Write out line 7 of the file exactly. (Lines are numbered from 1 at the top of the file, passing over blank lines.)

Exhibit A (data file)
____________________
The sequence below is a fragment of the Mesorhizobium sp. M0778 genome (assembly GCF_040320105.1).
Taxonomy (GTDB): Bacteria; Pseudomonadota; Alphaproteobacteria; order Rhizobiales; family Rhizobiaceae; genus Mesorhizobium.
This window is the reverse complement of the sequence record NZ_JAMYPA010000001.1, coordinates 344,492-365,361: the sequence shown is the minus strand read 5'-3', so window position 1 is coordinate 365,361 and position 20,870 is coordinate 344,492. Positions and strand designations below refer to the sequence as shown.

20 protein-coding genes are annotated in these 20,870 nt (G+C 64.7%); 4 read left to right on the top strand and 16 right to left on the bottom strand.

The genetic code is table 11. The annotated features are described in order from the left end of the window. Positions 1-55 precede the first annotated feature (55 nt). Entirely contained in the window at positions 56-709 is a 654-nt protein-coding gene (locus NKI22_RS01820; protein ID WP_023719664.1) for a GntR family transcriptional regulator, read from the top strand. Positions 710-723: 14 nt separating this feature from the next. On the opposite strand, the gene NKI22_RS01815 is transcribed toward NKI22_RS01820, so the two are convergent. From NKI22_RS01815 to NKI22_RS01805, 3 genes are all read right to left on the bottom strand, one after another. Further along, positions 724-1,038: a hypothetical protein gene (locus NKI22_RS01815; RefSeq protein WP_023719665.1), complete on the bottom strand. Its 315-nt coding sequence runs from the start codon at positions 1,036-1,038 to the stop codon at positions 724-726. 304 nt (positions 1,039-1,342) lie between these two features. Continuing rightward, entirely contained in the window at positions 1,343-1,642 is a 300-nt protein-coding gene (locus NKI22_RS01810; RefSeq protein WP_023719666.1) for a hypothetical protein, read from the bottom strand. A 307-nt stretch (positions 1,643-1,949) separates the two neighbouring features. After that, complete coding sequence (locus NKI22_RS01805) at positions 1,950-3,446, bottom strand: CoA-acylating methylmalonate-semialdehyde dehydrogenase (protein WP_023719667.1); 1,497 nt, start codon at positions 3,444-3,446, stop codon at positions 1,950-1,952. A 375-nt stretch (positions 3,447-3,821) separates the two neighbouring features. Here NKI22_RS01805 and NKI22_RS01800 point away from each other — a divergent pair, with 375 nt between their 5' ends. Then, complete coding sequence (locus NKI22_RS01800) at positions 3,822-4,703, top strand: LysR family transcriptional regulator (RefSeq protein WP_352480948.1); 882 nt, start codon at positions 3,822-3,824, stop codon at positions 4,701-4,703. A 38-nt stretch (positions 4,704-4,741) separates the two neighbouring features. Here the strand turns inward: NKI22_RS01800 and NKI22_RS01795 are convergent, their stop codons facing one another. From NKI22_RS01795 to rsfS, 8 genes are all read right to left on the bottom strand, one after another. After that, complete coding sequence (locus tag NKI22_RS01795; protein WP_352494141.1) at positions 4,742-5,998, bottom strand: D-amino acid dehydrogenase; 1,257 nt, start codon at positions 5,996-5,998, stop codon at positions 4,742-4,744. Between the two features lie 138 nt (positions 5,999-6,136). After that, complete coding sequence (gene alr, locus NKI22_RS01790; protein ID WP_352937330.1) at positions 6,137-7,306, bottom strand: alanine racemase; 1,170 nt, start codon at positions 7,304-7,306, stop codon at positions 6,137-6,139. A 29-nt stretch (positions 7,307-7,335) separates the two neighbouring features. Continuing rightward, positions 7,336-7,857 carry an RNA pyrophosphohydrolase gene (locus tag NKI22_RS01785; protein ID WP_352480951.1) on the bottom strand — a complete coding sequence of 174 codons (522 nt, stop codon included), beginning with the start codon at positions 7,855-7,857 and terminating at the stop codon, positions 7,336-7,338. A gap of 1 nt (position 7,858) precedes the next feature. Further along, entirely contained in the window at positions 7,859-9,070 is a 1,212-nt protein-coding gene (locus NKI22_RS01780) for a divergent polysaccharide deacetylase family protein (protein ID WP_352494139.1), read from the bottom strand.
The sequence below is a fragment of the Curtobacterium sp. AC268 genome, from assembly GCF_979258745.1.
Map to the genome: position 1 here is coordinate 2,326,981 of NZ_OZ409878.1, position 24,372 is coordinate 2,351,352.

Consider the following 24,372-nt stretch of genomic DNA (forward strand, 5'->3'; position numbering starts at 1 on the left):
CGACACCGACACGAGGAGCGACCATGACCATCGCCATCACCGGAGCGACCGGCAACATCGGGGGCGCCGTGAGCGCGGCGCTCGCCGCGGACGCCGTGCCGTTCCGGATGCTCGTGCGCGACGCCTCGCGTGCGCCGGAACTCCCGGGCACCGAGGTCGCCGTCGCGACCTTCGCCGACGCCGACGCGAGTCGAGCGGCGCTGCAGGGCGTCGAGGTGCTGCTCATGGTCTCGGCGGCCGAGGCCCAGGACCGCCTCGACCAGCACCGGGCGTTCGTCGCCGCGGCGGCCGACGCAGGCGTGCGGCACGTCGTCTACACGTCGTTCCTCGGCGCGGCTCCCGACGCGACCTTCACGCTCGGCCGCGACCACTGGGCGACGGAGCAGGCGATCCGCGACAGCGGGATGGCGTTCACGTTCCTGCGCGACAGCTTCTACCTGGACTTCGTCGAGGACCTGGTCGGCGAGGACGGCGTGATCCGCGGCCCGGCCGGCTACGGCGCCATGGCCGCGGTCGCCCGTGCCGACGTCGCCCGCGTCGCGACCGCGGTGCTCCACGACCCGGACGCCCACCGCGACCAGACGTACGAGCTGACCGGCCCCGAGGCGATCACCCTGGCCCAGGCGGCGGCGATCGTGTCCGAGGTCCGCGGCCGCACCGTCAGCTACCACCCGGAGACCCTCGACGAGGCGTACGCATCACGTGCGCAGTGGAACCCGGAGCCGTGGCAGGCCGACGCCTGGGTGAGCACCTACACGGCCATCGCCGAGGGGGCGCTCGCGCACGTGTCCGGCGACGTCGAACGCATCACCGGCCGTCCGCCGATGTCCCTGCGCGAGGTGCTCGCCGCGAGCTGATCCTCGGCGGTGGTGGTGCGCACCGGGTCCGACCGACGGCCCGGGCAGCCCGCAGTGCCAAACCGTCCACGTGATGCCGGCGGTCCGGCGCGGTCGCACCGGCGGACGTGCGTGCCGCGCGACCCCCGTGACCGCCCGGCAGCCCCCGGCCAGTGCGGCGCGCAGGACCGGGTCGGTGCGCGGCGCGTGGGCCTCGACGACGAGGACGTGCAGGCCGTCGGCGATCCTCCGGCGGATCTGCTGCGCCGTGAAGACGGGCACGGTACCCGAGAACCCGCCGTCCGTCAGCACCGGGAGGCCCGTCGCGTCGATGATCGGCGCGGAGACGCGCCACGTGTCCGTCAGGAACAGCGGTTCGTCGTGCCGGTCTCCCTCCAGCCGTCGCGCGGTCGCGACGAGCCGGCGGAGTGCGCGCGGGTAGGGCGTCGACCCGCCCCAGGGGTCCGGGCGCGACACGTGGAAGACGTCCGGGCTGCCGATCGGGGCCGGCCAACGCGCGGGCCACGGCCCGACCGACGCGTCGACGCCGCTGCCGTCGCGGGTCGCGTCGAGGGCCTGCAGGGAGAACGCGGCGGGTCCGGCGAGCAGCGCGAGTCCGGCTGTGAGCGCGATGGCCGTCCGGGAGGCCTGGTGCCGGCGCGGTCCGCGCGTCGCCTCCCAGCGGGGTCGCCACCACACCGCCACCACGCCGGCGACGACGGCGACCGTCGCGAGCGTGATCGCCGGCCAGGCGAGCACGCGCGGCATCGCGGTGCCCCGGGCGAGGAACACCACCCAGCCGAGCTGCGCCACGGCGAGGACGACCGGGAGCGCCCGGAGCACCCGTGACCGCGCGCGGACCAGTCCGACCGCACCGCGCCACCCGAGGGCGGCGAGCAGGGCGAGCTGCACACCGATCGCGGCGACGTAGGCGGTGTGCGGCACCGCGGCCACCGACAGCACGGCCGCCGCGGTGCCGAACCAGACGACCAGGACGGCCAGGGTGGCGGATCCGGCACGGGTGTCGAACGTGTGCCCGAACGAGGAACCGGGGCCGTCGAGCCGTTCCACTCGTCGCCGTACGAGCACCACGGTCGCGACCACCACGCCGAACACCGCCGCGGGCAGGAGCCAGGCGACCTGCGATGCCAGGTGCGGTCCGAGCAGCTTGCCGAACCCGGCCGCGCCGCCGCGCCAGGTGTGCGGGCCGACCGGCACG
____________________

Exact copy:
Map to the genome: position 1 here is coordinate 2,326,981 of NZ_OZ409878.1, position 24,372 is coordinate 2,351,352.